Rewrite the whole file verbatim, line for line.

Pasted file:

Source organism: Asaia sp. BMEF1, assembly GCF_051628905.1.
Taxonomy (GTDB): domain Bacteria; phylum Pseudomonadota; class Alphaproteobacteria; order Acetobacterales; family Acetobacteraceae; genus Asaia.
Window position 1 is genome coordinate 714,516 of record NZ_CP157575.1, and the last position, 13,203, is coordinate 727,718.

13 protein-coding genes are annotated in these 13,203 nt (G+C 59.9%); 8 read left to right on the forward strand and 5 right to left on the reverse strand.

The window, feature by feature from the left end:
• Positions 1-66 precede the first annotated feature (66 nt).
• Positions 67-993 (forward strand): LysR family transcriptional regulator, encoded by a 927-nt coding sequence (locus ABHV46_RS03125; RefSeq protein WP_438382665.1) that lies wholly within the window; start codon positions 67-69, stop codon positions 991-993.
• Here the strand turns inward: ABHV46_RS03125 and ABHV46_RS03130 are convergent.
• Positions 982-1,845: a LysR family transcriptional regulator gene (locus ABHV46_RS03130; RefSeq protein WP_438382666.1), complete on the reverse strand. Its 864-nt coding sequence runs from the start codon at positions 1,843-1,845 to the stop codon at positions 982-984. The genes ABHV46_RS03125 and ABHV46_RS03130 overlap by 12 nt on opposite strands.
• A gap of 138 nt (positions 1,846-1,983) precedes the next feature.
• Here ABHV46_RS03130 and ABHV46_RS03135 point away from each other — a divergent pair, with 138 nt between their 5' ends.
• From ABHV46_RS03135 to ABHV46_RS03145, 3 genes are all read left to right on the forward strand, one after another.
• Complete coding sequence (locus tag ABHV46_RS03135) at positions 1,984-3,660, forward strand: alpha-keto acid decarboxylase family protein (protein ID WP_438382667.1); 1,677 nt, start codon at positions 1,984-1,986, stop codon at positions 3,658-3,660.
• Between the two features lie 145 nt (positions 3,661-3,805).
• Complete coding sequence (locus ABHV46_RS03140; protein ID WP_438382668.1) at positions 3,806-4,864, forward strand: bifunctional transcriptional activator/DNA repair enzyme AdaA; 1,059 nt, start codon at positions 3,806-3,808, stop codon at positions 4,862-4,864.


Source organism: Asaia sp. BMEF1, assembly GCF_051628905.1.
Taxonomy (GTDB): domain Bacteria; phylum Pseudomonadota; class Alphaproteobacteria; order Acetobacterales; family Acetobacteraceae; genus Asaia.
Window position 1 is genome coordinate 714,516 of record NZ_CP157575.1, and the last position, 13,203, is coordinate 727,718.

13 protein-coding genes are annotated in these 13,203 nt (G+C 59.9%); 8 read left to right on the forward strand and 5 right to left on the reverse strand.

The window, feature by feature from the left end:
• Positions 1-66 precede the first annotated feature (66 nt).
• Positions 67-993 (forward strand): LysR family transcriptional regulator, encoded by a 927-nt coding sequence (locus ABHV46_RS03125; RefSeq protein WP_438382665.1) that lies wholly within the window; start codon positions 67-69, stop codon positions 991-993.
• Here the strand turns inward: ABHV46_RS03125 and ABHV46_RS03130 are convergent.
• Positions 982-1,845: a LysR family transcriptional regulator gene (locus ABHV46_RS03130; RefSeq protein WP_438382666.1), complete on the reverse strand. Its 864-nt coding sequence runs from the start codon at positions 1,843-1,845 to the stop codon at positions 982-984. The genes ABHV46_RS03125 and ABHV46_RS03130 overlap by 12 nt on opposite strands.
• A gap of 138 nt (positions 1,846-1,983) precedes the next feature.
• Here ABHV46_RS03130 and ABHV46_RS03135 point away from each other — a divergent pair, with 138 nt between their 5' ends.
• From ABHV46_RS03135 to ABHV46_RS03145, 3 genes are all read left to right on the forward strand, one after another.
• Complete coding sequence (locus tag ABHV46_RS03135) at positions 1,984-3,660, forward strand: alpha-keto acid decarboxylase family protein (protein ID WP_438382667.1); 1,677 nt, start codon at positions 1,984-1,986, stop codon at positions 3,658-3,660.
• Between the two features lie 145 nt (positions 3,661-3,805).
• Complete coding sequence (locus ABHV46_RS03140; protein ID WP_438382668.1) at positions 3,806-4,864, forward strand: bifunctional transcriptional activator/DNA repair enzyme AdaA; 1,059 nt, start codon at positions 3,806-3,808, stop codon at positions 4,862-4,864.